Diet effects on fatty acid metabolism in lean and obese humans

Research output: Contribution to journalArticle

24 Citations (Scopus)

Abstract

The primary role of adipose tissue is to serve as a temporary storage site for energy in the form of nonesterified fatty acids. The regulation of adipose tissue lipolysis, which allows the appropriate delivery of fatty acids to meet the lipid fuel needs of lean tissue, is affected by the amount and the location of fat, as well as by the diet. Excessive accumulation of triacylglycerol fatty acids (obesity) is associated with an increased risk of insulin resistance, diabetes, hyperlipidemia, and hypertension. Some of these abnormalities may be related to dysregulation of fatty acid metabolism. Body fat distribution exerts a major influence on endogenous nonesterified fatty acid metabolism, which may in turn mediate some of the metabolic abnormalities associated with upper-body obesity. The effects of diet on fatty acid metabolism can be dramatic and are not the same in upper-body and lower-body obesity. Different obesity phenotypes may respond differently to low-fat, high-complex-carbohydrate diets, and the response is further modified depending on whether the diet is isoenergetic or restricted in energy.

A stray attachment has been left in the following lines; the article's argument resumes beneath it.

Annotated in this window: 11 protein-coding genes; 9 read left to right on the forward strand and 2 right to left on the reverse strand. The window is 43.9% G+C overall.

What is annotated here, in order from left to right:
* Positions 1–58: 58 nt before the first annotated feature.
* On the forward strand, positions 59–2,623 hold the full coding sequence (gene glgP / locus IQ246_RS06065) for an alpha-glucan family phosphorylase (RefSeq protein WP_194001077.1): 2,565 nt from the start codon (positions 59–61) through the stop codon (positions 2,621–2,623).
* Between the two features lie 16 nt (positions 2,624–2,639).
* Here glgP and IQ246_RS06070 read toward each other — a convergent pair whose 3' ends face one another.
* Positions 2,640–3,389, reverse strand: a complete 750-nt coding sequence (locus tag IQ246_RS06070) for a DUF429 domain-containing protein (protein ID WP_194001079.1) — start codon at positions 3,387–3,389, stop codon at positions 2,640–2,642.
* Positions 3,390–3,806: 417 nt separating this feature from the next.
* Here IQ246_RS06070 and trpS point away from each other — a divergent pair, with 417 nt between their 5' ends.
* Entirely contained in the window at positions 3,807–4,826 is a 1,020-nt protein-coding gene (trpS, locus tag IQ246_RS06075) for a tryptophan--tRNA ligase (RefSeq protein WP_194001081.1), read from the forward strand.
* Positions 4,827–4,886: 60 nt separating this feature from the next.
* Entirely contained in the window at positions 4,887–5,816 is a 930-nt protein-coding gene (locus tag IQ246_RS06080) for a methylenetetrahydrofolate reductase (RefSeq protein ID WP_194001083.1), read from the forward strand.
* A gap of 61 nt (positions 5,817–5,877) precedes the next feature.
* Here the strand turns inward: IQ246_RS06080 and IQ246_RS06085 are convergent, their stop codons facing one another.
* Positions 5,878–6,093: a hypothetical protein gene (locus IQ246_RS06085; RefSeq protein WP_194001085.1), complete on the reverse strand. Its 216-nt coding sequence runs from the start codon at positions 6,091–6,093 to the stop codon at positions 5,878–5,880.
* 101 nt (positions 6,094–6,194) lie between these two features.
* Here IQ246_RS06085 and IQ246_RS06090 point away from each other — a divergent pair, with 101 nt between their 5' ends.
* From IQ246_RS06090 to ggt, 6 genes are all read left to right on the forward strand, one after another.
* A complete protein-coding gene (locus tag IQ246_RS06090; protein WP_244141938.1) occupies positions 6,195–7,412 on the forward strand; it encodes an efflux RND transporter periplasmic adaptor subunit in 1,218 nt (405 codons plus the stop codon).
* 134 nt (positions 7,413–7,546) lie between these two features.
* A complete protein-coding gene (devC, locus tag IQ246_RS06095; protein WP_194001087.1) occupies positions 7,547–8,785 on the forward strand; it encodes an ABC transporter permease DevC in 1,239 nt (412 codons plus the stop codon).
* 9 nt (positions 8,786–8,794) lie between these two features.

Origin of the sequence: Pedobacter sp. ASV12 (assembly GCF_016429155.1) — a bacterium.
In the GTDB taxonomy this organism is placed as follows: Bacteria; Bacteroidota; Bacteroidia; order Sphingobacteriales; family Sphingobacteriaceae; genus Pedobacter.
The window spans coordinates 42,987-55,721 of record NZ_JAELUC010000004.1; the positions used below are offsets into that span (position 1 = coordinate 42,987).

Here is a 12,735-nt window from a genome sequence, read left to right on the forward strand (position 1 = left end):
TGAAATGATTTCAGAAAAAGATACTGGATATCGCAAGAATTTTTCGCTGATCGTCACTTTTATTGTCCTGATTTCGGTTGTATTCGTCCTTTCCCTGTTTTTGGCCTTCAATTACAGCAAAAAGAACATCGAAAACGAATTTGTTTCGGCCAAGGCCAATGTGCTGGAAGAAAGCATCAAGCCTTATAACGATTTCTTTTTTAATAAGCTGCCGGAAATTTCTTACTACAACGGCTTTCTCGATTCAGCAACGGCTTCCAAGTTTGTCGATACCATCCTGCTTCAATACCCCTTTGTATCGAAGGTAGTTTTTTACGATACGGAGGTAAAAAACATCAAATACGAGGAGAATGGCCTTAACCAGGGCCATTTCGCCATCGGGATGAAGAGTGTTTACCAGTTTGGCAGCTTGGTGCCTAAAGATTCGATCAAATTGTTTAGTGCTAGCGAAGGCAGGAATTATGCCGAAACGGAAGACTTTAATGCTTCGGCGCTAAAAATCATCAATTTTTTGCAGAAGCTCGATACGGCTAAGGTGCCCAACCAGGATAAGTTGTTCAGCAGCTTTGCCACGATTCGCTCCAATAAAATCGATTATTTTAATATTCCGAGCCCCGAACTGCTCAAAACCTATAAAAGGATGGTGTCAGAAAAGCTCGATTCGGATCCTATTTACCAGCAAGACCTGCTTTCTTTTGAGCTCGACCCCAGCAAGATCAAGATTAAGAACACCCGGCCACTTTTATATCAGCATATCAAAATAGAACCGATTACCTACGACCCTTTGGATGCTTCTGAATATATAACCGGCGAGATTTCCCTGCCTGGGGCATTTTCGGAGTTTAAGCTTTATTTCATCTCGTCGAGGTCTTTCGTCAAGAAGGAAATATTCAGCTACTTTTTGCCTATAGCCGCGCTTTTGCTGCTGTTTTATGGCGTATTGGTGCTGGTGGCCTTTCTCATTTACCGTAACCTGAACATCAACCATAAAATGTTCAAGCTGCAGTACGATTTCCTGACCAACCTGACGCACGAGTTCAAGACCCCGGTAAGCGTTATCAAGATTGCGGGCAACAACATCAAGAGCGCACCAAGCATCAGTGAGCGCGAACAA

Original languageEnglish (US)
JournalAmerican Journal of Clinical Nutrition
Volume67
Issue number3 SUPPL.
StatePublished - 1998

Fingerprint

fatty acid metabolism
obesity
Fatty Acids
Obesity
Diet
Nonesterified Fatty Acids
diet
adipose tissue
free fatty acids
Adipose Tissue
lipids
Fats
fatty acids
Body Fat Distribution
body fat distribution
Lipolysis
energy
lipolysis
hyperlipidemia
Hyperlipidemias

Keywords

  • Adipose tissue
  • Body fat distribution
  • Diet composition
  • Humans
  • Insulin
  • Nonesterified fatty acids
  • Obesity
  • Triacylglycerol

ASJC Scopus subject areas

  • Medicine (miscellaneous)
  • Food Science

Cite this

Diet effects on fatty acid metabolism in lean and obese humans. / Jensen, Michael Dennis.

In: American Journal of Clinical Nutrition, Vol. 67, No. 3 SUPPL., 1998.

Research output: Contribution to journalArticle

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